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Why isn’t Waste-to-Energy counted towards overall waste diversion? Follow

EPA considers waste and materials that are donated/reused, recycled, and composted as diverted.

The EPA National Measurement Workgroup defined diversion as:

“activities surrounding the handling of recovered resources such that they are not disposed of in landfills, waste piles, surface impoundments, land application units on a permanent or long-term temporary basis; and are not incinerated or converted to fuel energy, or base chemicals through combustion, pyrolysis, gasification, or other conversion technologies. Diversion can be attributed to several processes where materials are systematically redirected from disposal: Recycling, Reuse, Beneficial Use, and Composting.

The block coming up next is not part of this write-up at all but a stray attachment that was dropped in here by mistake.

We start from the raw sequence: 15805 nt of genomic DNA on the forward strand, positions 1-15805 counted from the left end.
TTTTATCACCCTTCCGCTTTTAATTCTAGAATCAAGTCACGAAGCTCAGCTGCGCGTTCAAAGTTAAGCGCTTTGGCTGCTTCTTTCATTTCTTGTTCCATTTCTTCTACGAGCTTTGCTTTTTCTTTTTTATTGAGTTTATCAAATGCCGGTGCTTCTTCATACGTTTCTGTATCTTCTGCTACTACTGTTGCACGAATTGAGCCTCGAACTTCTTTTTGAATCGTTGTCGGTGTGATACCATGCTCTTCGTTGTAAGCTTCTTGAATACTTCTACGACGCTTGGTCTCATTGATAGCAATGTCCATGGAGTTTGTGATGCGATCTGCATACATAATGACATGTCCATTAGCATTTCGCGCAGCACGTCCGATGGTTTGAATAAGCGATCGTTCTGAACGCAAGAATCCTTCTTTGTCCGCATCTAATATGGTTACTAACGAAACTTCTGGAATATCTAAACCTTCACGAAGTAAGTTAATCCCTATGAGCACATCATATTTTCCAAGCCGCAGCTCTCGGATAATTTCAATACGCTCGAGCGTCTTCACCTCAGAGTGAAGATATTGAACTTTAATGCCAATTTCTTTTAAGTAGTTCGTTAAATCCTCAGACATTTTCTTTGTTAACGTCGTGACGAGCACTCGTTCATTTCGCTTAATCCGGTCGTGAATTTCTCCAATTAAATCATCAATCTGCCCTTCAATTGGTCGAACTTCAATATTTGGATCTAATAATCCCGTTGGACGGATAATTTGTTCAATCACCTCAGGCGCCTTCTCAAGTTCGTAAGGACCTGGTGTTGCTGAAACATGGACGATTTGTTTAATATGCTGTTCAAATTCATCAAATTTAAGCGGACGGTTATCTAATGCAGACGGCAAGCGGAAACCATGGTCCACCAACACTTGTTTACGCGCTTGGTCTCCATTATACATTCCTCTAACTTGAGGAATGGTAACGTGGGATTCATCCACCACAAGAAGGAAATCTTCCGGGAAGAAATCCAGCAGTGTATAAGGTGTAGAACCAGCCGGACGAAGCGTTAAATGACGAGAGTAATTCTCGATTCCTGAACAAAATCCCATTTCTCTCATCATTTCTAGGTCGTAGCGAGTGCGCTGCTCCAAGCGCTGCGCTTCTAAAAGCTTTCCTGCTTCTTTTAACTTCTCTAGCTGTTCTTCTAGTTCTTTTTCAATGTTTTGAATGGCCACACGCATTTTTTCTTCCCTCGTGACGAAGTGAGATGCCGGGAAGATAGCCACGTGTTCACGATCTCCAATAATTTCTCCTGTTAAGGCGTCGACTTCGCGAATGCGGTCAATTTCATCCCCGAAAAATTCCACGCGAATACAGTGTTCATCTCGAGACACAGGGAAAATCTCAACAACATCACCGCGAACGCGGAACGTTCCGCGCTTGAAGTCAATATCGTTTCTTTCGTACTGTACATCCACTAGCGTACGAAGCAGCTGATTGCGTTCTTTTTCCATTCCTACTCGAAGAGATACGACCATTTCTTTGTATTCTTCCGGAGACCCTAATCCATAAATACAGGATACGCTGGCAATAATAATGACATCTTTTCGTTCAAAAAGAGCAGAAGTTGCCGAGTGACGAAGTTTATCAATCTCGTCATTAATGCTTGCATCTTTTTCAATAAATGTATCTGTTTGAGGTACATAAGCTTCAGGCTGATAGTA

This is consistent with how other organizations define diversion as well, including the State of California and the US Green Building Council.

Diversion from being buried in a landfill or burned in an incinerator extends a material’s useful life. Recycling transforms waste materials into new products, thereby conserving natural resources. Composting returns nutrients from organic wastes to the land as a valuable soil amendment.

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